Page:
CSLA .NET works great with any of the "M" patterns, since it is all about helping you create a great Model.
The only catch you might discover is that some (many?) implementations of the "M" patterns assume an anemic or limited Model implementation. Specifically they are often based around the idea that the Model is composed of DTO or dumb Entity objects.
CSLA .NET is all about creating a very rich Model, where the objects encapsulate actual behavior (business, validation and authorization rules) and are not just dumb data containers.
Due to this you may discover that some assumptions made by some "M" pattern implementations don't work real well. I view this as a problem with the pattern implementations, based on that terrible assumption that the Model should be lame...
CSLA .NET 3.8 introduced a whole bunch of cool features specifically focused on MVVM for Silverlight and WPF. The ViewModelBase class is probably universally useful. The Execute and InvokeMethod components are useful if you want to implement the pattern without adopting one of the larger MVVM UI frameworks.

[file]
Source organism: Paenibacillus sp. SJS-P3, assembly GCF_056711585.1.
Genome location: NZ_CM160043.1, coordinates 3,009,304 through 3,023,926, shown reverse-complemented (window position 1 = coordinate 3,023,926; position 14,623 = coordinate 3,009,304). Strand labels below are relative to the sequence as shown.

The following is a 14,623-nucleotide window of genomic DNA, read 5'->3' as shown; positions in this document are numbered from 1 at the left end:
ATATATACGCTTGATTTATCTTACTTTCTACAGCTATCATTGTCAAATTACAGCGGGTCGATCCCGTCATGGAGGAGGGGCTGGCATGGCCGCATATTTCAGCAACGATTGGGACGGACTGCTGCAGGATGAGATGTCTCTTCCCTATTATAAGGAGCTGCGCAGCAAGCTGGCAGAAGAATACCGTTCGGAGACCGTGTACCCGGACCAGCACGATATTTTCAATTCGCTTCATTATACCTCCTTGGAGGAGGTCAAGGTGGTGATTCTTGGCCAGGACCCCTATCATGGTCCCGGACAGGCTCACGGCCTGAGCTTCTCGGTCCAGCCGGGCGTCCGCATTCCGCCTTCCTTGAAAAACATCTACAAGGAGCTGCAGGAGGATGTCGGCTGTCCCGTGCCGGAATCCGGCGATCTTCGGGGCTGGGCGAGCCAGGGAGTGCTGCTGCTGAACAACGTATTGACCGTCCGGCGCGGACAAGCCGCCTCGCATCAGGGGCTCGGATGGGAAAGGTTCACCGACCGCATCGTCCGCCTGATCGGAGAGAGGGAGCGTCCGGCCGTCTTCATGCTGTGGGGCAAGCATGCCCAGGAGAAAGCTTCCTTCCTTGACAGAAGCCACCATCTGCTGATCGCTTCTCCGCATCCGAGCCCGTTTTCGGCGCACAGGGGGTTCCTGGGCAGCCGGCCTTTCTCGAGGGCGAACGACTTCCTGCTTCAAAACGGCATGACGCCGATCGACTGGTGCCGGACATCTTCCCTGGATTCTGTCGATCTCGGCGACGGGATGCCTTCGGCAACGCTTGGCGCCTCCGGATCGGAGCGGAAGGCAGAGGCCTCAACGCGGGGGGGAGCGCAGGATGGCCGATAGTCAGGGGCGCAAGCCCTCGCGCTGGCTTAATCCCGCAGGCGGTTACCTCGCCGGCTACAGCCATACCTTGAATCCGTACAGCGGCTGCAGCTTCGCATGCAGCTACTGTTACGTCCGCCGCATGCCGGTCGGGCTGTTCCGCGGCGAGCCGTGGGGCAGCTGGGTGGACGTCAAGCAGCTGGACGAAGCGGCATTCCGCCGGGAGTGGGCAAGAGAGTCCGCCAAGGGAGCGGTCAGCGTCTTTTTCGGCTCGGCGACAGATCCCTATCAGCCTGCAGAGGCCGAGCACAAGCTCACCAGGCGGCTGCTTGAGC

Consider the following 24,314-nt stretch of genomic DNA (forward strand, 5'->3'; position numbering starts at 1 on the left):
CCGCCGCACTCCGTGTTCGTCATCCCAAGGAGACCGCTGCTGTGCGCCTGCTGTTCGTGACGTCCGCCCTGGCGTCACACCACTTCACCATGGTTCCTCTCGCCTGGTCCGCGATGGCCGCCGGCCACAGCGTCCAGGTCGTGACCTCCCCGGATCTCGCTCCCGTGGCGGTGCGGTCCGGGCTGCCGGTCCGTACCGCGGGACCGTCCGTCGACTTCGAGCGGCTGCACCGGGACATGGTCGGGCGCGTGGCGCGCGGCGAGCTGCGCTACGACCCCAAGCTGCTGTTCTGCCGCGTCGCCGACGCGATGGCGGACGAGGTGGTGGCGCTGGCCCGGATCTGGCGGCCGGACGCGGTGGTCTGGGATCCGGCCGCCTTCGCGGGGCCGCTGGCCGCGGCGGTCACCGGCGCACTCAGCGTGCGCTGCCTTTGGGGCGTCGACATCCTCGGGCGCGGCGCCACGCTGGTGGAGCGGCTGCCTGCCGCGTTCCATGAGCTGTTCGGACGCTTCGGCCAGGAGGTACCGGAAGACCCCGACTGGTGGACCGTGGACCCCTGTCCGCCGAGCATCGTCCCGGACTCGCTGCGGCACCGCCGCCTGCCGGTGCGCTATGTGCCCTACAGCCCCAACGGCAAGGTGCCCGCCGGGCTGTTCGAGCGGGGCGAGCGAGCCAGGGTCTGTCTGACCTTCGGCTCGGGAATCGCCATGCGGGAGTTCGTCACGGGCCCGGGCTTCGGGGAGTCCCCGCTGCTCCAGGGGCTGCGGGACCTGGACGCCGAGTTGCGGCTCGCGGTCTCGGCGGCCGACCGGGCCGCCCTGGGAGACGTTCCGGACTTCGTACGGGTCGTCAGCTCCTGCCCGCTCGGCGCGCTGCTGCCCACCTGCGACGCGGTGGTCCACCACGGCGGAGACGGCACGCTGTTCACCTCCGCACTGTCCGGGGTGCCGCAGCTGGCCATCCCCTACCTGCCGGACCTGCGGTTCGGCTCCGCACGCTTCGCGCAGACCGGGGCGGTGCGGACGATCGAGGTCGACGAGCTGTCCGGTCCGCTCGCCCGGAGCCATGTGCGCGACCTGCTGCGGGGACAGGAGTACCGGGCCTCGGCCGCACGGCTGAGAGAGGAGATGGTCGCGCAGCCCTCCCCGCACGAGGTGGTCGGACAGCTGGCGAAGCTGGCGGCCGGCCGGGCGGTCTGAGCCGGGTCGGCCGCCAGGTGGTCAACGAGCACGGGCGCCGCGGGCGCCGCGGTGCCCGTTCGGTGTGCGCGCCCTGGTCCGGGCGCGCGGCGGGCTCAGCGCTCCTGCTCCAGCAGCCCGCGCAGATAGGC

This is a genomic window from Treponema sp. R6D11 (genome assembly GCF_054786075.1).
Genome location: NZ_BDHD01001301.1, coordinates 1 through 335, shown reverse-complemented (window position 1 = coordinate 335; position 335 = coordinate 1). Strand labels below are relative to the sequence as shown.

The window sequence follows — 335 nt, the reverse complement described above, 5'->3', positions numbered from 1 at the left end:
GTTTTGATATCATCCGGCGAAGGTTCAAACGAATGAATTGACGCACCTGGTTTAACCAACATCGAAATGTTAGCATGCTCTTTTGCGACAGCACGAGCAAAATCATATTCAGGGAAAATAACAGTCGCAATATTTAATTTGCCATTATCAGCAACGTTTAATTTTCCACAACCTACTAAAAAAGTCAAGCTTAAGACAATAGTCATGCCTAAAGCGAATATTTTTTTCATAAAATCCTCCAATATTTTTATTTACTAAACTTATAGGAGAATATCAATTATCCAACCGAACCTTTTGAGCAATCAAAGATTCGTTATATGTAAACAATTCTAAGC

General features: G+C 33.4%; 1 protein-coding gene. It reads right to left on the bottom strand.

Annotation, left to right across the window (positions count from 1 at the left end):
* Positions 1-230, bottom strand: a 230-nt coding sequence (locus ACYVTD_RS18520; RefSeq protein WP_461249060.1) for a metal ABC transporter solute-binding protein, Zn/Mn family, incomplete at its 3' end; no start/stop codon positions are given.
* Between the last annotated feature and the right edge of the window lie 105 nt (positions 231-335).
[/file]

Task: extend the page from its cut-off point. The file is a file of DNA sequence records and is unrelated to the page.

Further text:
CSLA .NET 3.8 also introduced a CslaModelBinder class to smooth the one outstanding issue with using ASP.NET MVC with the cool Controller "data binding" capabilities. This is optional, but addresses some issues that come up if you use MVC 2 and DataAnnotations attributes and Controller data binding together.
Obviously other UI frameworks may have their own idiosyncracies, but generally speaking I think any quality UI framework will have enough extensibility points to work very nicely with a Model created using CSLA .NET.
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